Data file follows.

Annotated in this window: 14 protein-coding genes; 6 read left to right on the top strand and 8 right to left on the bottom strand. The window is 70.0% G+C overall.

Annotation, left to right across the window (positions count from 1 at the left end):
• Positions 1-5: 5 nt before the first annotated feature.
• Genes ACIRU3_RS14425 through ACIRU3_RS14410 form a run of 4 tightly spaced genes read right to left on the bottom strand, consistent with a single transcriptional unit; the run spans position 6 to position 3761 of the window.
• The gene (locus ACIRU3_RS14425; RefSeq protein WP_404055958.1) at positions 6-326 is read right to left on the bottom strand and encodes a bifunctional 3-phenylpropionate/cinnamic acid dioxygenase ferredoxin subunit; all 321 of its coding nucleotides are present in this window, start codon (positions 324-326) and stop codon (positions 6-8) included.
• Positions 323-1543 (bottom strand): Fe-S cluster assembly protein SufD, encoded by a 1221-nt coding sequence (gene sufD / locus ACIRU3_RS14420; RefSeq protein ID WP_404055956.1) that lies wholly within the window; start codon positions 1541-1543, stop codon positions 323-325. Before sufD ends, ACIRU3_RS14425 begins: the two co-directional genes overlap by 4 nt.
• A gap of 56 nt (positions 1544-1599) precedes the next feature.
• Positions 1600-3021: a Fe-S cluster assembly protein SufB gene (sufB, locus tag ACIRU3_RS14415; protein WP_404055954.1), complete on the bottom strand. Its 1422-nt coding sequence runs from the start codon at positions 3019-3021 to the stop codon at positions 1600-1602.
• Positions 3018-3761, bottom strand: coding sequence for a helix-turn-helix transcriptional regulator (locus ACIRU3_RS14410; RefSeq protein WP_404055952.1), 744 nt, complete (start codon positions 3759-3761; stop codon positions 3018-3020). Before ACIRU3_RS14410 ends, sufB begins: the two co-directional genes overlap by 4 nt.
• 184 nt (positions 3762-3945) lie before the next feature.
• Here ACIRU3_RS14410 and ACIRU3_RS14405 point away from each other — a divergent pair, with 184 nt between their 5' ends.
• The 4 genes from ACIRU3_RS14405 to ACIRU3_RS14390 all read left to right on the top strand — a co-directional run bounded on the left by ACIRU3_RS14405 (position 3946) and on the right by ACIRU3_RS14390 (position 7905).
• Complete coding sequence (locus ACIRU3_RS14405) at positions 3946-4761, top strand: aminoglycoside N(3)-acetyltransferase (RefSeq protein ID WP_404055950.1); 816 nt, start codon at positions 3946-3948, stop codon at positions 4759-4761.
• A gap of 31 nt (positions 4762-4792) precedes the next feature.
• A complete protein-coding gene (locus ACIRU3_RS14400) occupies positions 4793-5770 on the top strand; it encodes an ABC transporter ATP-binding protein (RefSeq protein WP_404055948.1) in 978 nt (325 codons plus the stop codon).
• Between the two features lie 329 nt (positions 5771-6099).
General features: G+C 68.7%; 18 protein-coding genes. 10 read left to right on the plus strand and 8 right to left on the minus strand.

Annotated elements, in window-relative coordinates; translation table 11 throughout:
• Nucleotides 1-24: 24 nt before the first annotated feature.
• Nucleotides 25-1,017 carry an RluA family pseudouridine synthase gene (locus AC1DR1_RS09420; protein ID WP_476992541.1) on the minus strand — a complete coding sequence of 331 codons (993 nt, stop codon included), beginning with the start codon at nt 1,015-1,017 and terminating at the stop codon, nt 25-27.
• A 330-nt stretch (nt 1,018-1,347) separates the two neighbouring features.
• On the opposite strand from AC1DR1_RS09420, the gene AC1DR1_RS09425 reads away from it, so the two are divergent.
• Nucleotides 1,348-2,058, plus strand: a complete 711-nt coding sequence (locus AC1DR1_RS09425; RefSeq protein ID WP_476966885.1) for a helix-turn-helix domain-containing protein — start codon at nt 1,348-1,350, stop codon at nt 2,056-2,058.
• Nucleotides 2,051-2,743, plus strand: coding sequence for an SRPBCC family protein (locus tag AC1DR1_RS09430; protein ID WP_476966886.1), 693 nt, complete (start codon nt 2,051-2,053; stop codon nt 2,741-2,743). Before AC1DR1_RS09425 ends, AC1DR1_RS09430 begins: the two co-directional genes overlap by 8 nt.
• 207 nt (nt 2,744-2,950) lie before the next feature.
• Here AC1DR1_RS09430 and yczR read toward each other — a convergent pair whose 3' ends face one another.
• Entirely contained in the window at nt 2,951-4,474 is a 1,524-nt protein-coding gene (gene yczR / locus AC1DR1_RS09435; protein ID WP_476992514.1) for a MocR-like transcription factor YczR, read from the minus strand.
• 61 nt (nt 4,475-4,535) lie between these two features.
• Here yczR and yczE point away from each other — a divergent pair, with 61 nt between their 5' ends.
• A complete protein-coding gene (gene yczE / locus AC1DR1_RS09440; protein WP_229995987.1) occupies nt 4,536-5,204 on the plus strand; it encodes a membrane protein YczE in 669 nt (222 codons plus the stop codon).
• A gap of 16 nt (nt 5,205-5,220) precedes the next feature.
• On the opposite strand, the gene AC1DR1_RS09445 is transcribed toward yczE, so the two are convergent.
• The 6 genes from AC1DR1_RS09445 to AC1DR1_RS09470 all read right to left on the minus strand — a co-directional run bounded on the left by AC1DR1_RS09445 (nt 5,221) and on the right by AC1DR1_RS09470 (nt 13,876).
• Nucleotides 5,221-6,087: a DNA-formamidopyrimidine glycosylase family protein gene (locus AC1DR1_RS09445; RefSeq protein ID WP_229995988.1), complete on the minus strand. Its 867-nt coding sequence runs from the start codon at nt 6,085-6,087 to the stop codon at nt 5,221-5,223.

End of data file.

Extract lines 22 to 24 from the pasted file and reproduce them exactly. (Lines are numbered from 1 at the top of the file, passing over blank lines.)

• On the opposite strand from AC1DR1_RS09420, the gene AC1DR1_RS09425 reads away from it, so the two are divergent.
• Nucleotides 1,348-2,058, plus strand: a complete 711-nt coding sequence (locus AC1DR1_RS09425; RefSeq protein ID WP_476966885.1) for a helix-turn-helix domain-containing protein — start codon at nt 1,348-1,350, stop codon at nt 2,056-2,058.
• Nucleotides 2,051-2,743, plus strand: coding sequence for an SRPBCC family protein (locus tag AC1DR1_RS09430; protein ID WP_476966886.1), 693 nt, complete (start codon nt 2,051-2,053; stop codon nt 2,741-2,743). Before AC1DR1_RS09425 ends, AC1DR1_RS09430 begins: the two co-directional genes overlap by 8 nt.